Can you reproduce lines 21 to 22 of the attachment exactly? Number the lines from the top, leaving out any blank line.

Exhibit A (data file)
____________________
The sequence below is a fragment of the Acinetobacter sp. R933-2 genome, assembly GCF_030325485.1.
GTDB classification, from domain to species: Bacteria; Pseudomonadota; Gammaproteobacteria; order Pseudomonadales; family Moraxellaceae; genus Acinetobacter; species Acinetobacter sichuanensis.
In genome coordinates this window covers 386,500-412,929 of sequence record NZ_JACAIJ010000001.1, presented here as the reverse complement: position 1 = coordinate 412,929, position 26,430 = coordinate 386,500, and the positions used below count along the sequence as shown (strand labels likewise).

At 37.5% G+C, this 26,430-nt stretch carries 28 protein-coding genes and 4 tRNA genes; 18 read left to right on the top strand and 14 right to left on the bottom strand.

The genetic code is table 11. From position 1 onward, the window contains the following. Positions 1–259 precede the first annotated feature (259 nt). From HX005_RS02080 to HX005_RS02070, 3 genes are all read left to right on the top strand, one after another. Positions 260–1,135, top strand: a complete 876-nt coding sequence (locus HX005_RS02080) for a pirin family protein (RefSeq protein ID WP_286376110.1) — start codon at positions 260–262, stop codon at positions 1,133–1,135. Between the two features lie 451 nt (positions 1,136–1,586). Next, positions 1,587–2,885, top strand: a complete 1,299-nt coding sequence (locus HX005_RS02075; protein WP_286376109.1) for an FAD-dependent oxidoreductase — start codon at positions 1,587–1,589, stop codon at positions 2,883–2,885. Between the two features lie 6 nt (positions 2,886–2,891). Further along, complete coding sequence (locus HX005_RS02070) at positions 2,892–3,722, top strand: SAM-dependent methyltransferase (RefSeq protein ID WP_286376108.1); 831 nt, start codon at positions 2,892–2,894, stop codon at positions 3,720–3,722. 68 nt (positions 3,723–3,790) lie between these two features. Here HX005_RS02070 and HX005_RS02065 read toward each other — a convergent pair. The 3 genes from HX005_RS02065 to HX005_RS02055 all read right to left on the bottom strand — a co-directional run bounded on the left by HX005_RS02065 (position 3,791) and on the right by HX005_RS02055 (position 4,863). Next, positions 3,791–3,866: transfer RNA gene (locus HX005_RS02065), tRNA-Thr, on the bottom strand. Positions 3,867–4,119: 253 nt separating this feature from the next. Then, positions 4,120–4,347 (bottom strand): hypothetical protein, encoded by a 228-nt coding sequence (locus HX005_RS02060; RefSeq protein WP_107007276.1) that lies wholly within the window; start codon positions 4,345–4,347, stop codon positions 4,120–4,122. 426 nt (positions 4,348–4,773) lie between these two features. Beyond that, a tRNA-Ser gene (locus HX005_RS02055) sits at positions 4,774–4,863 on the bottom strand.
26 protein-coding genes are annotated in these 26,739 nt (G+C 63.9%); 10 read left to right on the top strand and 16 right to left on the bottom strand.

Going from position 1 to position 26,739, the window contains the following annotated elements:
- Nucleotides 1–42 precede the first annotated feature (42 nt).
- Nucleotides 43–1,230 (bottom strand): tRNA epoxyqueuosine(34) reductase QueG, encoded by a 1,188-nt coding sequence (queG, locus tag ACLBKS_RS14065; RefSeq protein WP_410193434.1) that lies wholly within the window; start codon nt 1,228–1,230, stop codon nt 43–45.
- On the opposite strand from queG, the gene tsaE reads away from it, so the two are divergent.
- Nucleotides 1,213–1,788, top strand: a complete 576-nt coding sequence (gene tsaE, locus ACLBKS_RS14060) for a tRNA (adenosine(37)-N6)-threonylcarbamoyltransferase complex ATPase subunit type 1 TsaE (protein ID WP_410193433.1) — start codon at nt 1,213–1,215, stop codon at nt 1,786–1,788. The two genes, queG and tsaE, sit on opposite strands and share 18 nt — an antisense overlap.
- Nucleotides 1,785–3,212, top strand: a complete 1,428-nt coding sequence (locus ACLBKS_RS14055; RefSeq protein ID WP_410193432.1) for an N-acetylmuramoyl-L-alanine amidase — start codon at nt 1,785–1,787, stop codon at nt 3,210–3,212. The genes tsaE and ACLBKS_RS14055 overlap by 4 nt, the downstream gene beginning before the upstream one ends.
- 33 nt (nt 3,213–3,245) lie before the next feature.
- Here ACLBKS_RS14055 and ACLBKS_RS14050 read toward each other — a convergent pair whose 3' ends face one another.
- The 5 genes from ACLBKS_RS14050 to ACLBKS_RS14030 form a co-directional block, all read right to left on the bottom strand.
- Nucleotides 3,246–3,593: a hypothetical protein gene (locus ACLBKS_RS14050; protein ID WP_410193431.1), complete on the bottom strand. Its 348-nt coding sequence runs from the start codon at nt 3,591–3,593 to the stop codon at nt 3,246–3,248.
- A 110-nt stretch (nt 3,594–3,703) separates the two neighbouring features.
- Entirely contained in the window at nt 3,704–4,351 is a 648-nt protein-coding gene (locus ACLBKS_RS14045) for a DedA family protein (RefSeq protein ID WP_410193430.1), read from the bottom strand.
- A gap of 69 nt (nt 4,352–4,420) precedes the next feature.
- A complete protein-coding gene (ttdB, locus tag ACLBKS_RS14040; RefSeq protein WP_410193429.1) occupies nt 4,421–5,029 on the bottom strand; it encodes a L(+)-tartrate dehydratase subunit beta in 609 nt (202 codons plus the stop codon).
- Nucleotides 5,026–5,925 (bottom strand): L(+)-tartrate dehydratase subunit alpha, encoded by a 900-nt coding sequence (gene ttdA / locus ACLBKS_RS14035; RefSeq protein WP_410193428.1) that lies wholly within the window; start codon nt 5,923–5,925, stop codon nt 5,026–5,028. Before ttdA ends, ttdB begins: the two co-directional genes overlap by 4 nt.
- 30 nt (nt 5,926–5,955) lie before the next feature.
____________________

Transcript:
- Nucleotides 5,026–5,925 (bottom strand): L(+)-tartrate dehydratase subunit alpha, encoded by a 900-nt coding sequence (gene ttdA / locus ACLBKS_RS14035; RefSeq protein WP_410193428.1) that lies wholly within the window; start codon nt 5,923–5,925, stop codon nt 5,026–5,028. Before ttdA ends, ttdB begins: the two co-directional genes overlap by 4 nt.
- 30 nt (nt 5,926–5,955) lie before the next feature.